The internet has come a long way over the last few decades, but some things have remained unchanged. One of those is the purchasing of web hosting. The average consumer still signs up with their chosen web host checks off options that they feel are applicable to them and then pay for hosting, sometimes for multiple years.
On the surface, this looks harmless especially when the consumer thinks they are getting a bargain on their hosting plan. However, many web hosting companies are fond of sneaking in clauses and marketing gimmicks that end up forcing users into paying more than necessary for a hosting package. Here are some tips to guide you against this.
Know Exactly What You Need
Brian from css.digital suggests “If you are looking to host a simple personal website with a few pages, you don’t need any fancy hosting packages. In fact, you will best get full value if you sign up for the entry level hosting package offered by the average web host. If you are creating a multi-user platform that you expect to grow over the next few months or years, a robust package that can keep up with the demands of your website and allows for scalability will better serve you. If you know what you need, you are already immune to tricky cross-selling tactics from web hosting companies.
Understand the Different Types of Hosting
Shared Hosting, Virtual Private Server Hosting and Cloud Hosting are the three top hosting options provided by most companies today. In shared hosting, you will share a particular server with other websites, and you cannot use more than the allotted resources like space, bandwidth, add-on domains and more. This is usually the cheapest option, but it is not without some risk. Your website is prone to underperformance if another site on the server is under attack for example. This is why many business websites do not start with shared hosting. Even bloggers that start with shared hosting scale up as soon as they can.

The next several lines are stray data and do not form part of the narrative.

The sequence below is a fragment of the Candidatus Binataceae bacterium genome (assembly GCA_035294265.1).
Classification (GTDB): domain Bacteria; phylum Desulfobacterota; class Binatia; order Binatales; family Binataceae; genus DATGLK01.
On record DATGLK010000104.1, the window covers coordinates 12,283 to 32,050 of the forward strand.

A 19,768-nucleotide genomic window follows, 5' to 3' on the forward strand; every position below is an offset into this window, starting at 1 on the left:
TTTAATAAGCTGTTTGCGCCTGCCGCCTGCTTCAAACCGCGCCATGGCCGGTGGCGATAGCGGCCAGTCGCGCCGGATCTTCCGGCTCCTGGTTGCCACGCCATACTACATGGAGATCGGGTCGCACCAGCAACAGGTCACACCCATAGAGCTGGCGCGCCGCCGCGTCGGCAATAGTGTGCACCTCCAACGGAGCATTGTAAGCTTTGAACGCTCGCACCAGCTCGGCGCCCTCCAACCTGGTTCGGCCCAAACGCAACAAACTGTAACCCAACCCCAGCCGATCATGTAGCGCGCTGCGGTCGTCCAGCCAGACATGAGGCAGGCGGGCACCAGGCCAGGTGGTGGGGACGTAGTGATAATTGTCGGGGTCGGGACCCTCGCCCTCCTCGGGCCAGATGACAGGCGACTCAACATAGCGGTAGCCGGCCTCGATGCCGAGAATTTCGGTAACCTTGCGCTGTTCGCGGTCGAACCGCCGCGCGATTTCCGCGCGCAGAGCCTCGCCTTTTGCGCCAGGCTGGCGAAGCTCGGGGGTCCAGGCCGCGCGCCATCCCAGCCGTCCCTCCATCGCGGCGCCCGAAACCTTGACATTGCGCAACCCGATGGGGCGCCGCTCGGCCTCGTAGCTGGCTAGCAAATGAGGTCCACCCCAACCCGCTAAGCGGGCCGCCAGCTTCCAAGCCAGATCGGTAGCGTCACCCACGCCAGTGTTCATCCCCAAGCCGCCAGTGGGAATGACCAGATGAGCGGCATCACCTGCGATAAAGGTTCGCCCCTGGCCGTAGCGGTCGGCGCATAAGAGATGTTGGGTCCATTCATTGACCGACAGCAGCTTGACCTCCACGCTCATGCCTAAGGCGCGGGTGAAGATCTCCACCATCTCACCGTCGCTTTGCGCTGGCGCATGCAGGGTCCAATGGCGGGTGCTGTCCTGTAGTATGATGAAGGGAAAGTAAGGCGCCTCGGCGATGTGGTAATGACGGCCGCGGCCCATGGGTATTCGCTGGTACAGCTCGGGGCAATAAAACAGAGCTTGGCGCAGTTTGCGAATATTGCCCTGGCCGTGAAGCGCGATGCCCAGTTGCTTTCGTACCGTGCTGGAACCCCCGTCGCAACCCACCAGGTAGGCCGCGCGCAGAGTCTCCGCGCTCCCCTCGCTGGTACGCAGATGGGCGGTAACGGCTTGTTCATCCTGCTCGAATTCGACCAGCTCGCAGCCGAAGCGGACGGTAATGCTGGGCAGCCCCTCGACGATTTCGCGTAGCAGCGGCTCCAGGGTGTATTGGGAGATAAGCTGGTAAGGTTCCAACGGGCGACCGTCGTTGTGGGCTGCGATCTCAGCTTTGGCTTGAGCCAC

With Virtual Private Server hosting, you get what it says on the tin: your virtual server. You are still on a shared server but the resources are far higher than is available on a shared hosting plan and your website is safe against externally-induced underperformance. You also have more level of control on the hosting processes. Many small and medium-sized businesses can run efficiently on this hosting option.
Cloud Hosting, also referred to in some quarters as a bare metal server, is a hosting plan where you don’t share anything with other users. You have access to the server and can control resources like CPU, RAM and more. You can also use the server as you deem fit such as hosting resource-intensive application, and running networks and file servers. Cloud hosting is only valuable for big corporations or big websites that deal with tens of millions of users monthly.
Ask Questions Where Confused
It is easy to lay all the blames at the feet of the companies for over-charging their clients, but concerning web hosting, the companies aren’t always at fault. If you are paying for features you don’t need, it is usually for lack of understanding what you are paying for. Some of the terminologies used are, admittedly, confusing for the average user. Fortunately, customer service is a priority for many of the best hosting companies. Top names like Umbrellar, Free Parking and Heart Internet, will go out of their way to explain any confusing terms so you can be sure you are paying exactly for what you need. They understand that happy customers stay for the long haul and are therefore more than ready to lose a few $$ to keep you.